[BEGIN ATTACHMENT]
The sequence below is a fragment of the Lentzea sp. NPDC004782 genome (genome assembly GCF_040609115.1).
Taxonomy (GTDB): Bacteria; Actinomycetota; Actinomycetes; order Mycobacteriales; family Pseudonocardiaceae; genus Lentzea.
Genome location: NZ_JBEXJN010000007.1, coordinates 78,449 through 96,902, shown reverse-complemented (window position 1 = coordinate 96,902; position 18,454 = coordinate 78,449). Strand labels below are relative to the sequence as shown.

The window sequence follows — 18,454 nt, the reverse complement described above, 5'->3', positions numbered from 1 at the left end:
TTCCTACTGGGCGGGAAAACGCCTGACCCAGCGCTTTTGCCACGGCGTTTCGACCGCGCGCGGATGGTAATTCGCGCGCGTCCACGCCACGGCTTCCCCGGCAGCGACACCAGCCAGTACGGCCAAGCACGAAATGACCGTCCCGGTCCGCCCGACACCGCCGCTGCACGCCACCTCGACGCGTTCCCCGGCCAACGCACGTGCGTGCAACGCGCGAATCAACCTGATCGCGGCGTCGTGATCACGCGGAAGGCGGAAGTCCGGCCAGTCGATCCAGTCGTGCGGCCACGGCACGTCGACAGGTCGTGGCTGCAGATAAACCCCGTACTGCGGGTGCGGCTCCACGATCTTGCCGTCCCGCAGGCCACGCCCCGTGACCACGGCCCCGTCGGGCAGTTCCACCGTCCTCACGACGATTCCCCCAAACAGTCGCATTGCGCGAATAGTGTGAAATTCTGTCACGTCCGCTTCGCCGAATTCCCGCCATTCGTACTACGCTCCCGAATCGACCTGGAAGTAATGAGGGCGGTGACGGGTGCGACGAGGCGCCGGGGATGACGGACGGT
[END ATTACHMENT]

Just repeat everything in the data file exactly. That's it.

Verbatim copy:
The sequence below is a fragment of the Lentzea sp. NPDC004782 genome (genome assembly GCF_040609115.1).
Taxonomy (GTDB): Bacteria; Actinomycetota; Actinomycetes; order Mycobacteriales; family Pseudonocardiaceae; genus Lentzea.
Genome location: NZ_JBEXJN010000007.1, coordinates 78,449 through 96,902, shown reverse-complemented (window position 1 = coordinate 96,902; position 18,454 = coordinate 78,449). Strand labels below are relative to the sequence as shown.

The window sequence follows — 18,454 nt, the reverse complement described above, 5'->3', positions numbered from 1 at the left end:
TTCCTACTGGGCGGGAAAACGCCTGACCCAGCGCTTTTGCCACGGCGTTTCGACCGCGCGCGGATGGTAATTCGCGCGCGTCCACGCCACGGCTTCCCCGGCAGCGACACCAGCCAGTACGGCCAAGCACGAAATGACCGTCCCGGTCCGCCCGACACCGCCGCTGCACGCCACCTCGACGCGTTCCCCGGCCAACGCACGTGCGTGCAACGCGCGAATCAACCTGATCGCGGCGTCGTGATCACGCGGAAGGCGGAAGTCCGGCCAGTCGATCCAGTCGTGCGGCCACGGCACGTCGACAGGTCGTGGCTGCAGATAAACCCCGTACTGCGGGTGCGGCTCCACGATCTTGCCGTCCCGCAGGCCACGCCCCGTGACCACGGCCCCGTCGGGCAGTTCCACCGTCCTCACGACGATTCCCCCAAACAGTCGCATTGCGCGAATAGTGTGAAATTCTGTCACGTCCGCTTCGCCGAATTCCCGCCATTCGTACTACGCTCCCGAATCGACCTGGAAGTAATGAGGGCGGTGACGGGTGCGACGAGGCGCCGGGGATGACGGACGGT